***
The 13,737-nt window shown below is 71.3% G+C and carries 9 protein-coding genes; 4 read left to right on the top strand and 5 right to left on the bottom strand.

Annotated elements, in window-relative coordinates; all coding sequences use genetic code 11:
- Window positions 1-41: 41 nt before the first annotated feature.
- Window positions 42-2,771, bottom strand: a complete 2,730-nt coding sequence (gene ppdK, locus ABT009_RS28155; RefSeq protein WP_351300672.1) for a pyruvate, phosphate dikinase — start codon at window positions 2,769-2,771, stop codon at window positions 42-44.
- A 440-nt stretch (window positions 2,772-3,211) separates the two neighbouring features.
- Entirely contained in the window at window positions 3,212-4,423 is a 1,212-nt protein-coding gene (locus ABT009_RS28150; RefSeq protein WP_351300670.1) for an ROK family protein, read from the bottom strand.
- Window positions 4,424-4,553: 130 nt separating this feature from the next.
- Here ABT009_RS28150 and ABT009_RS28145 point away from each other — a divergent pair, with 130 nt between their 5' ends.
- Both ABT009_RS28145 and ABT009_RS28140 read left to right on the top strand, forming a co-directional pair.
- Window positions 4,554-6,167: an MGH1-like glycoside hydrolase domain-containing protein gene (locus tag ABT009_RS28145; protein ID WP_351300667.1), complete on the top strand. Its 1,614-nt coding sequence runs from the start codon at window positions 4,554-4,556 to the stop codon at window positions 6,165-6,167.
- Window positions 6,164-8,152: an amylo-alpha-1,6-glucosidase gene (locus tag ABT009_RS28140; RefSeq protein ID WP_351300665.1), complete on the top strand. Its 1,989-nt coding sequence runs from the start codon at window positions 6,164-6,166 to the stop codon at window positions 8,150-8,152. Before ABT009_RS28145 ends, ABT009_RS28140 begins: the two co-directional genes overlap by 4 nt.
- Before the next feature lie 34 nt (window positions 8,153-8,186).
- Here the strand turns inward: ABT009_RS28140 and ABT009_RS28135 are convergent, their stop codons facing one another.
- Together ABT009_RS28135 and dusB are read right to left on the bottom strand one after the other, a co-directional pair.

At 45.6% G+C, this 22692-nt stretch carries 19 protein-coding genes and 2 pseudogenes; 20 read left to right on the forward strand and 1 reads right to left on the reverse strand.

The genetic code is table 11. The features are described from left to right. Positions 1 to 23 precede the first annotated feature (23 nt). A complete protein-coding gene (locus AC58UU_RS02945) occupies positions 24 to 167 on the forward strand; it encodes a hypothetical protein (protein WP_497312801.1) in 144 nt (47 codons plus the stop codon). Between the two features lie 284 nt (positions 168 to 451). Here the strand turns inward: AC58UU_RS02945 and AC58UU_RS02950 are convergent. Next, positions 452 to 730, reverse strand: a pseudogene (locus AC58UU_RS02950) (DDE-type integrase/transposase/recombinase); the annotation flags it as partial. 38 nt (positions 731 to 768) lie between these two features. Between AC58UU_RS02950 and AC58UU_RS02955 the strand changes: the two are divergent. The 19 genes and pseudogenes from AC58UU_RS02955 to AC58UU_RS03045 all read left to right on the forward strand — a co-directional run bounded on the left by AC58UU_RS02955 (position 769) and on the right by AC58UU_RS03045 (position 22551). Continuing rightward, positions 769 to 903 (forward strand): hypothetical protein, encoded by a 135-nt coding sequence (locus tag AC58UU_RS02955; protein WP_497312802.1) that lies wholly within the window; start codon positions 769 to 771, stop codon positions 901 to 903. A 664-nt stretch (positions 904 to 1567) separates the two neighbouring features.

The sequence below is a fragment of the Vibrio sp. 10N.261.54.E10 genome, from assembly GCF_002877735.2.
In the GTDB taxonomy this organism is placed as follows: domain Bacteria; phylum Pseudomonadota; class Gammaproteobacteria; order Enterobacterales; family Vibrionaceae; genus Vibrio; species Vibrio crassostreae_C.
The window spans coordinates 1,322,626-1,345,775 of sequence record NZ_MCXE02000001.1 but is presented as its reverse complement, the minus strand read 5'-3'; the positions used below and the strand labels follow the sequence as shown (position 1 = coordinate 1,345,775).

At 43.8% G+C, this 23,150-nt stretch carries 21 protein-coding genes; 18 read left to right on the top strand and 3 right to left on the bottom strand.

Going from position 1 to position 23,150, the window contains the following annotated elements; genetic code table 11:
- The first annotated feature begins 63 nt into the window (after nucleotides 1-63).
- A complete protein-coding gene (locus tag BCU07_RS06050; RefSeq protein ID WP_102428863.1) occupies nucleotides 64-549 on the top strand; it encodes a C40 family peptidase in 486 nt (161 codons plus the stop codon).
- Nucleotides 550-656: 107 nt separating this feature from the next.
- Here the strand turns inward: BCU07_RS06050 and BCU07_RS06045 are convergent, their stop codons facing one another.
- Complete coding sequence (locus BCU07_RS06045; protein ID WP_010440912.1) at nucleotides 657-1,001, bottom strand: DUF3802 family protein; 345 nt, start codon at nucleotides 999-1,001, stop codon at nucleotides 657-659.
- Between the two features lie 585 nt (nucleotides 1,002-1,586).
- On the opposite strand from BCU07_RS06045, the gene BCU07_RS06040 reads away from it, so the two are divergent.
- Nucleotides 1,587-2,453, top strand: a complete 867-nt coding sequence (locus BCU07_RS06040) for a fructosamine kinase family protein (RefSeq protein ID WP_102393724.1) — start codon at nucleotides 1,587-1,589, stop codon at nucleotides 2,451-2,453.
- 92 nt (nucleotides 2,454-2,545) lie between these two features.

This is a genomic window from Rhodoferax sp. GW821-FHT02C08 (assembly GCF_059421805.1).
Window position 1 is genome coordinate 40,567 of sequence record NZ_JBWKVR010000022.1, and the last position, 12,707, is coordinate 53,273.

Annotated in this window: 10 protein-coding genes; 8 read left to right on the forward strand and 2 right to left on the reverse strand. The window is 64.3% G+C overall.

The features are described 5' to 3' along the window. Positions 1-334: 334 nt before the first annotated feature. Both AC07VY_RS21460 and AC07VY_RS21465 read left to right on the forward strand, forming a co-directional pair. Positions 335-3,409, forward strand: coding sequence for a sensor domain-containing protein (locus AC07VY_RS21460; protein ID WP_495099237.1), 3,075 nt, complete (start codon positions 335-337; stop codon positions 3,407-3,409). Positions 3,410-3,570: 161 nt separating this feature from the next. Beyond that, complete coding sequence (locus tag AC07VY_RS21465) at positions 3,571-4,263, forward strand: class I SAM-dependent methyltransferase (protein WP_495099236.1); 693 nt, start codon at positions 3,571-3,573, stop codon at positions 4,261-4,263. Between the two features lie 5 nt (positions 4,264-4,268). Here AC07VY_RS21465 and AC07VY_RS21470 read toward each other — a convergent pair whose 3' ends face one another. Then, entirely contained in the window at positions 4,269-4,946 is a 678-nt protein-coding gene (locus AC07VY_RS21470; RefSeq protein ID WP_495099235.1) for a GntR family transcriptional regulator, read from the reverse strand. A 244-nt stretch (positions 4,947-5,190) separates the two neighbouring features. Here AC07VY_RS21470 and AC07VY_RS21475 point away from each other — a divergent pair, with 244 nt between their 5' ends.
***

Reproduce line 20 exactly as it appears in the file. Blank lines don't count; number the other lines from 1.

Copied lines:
At 43.8% G+C, this 23,150-nt stretch carries 21 protein-coding genes; 18 read left to right on the top strand and 3 right to left on the bottom strand.